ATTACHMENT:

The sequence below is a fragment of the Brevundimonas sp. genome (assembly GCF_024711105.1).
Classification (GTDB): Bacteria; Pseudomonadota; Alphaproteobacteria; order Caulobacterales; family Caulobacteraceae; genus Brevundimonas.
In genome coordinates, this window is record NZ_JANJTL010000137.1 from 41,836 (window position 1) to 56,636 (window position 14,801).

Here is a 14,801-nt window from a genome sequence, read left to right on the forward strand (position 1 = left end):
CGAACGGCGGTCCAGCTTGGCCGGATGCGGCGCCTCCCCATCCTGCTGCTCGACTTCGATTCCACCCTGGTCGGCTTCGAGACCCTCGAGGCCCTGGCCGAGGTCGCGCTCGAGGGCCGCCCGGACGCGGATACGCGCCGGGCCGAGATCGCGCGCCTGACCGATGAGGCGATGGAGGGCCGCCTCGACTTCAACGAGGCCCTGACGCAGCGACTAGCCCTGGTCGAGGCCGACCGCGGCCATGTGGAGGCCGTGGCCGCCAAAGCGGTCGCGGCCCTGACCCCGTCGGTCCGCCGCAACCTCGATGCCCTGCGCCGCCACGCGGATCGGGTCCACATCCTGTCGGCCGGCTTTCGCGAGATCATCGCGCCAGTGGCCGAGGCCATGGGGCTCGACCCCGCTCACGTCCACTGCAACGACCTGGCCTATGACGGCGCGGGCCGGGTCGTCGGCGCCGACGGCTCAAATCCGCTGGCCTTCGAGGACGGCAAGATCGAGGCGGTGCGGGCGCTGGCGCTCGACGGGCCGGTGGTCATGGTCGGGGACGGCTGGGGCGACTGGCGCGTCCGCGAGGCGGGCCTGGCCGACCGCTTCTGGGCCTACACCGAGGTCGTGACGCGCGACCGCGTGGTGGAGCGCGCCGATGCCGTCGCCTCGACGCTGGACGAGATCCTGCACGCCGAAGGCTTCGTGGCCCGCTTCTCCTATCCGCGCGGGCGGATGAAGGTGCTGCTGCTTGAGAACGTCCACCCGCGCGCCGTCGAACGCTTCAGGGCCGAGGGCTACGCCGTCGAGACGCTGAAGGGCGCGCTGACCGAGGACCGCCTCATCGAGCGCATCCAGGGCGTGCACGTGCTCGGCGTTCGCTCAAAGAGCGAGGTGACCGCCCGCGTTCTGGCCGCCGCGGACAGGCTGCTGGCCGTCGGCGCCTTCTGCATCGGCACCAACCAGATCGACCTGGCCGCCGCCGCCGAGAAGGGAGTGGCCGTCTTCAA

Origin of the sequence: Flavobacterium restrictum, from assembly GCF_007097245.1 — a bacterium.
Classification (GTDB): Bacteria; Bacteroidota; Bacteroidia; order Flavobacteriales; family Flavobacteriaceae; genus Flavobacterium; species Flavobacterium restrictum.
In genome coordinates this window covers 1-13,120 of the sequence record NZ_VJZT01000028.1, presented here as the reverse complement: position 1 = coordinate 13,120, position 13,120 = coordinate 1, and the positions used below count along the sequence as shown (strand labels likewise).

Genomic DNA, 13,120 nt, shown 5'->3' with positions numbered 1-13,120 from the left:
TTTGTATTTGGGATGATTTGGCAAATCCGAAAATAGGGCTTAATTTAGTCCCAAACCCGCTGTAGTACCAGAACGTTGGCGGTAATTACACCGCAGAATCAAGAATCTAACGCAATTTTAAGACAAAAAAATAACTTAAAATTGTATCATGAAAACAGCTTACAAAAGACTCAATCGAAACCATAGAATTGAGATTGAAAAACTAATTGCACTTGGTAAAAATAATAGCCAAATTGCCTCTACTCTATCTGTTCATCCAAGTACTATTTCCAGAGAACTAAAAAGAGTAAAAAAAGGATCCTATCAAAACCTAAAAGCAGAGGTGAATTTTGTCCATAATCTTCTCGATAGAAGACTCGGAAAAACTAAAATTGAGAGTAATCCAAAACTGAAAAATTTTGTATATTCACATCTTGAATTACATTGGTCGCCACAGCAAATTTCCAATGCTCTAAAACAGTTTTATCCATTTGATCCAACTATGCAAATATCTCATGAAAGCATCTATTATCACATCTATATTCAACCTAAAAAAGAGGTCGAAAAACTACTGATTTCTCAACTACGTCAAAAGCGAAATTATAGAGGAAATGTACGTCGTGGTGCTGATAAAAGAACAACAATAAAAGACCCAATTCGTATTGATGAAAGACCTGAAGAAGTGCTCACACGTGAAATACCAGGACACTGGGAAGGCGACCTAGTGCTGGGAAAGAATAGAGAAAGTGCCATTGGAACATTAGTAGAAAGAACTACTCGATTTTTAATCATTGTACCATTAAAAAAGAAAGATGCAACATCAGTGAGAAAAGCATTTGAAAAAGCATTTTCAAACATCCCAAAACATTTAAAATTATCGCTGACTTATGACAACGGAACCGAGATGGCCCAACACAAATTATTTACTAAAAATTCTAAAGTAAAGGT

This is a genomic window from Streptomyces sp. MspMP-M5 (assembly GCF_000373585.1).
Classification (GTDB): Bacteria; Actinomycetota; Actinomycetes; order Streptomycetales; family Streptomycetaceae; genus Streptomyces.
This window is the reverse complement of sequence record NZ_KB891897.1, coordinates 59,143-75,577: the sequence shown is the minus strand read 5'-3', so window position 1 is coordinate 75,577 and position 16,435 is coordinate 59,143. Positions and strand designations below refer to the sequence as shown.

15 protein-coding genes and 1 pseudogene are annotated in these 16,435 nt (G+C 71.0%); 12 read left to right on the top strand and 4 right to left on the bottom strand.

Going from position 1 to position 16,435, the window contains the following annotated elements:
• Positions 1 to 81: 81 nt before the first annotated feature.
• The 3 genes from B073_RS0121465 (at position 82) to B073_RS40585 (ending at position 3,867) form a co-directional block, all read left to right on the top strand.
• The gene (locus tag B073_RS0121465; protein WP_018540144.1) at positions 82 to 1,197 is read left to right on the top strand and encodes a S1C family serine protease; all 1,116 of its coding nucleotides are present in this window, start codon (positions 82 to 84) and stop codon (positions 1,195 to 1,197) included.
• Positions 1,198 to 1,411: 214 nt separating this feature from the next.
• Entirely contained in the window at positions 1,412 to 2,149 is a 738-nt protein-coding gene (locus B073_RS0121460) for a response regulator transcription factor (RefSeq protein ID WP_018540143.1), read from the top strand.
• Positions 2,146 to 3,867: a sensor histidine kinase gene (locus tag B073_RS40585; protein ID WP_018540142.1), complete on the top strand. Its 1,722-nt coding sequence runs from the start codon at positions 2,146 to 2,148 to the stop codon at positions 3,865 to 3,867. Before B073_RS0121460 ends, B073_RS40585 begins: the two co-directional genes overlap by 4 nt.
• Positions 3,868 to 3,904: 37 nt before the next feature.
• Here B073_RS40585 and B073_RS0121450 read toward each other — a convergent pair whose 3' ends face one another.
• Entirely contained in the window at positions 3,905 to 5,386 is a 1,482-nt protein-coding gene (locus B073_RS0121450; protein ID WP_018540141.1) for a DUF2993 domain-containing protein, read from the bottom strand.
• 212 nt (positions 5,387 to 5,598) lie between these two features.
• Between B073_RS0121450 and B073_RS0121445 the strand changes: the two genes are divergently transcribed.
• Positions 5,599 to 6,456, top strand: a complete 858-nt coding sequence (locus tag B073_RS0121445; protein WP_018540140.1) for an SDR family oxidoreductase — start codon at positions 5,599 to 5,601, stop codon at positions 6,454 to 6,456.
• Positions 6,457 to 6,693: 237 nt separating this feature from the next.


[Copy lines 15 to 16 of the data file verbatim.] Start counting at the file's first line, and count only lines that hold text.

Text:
Going from position 1 to position 16,435, the window contains the following annotated elements:
• Positions 1 to 81: 81 nt before the first annotated feature.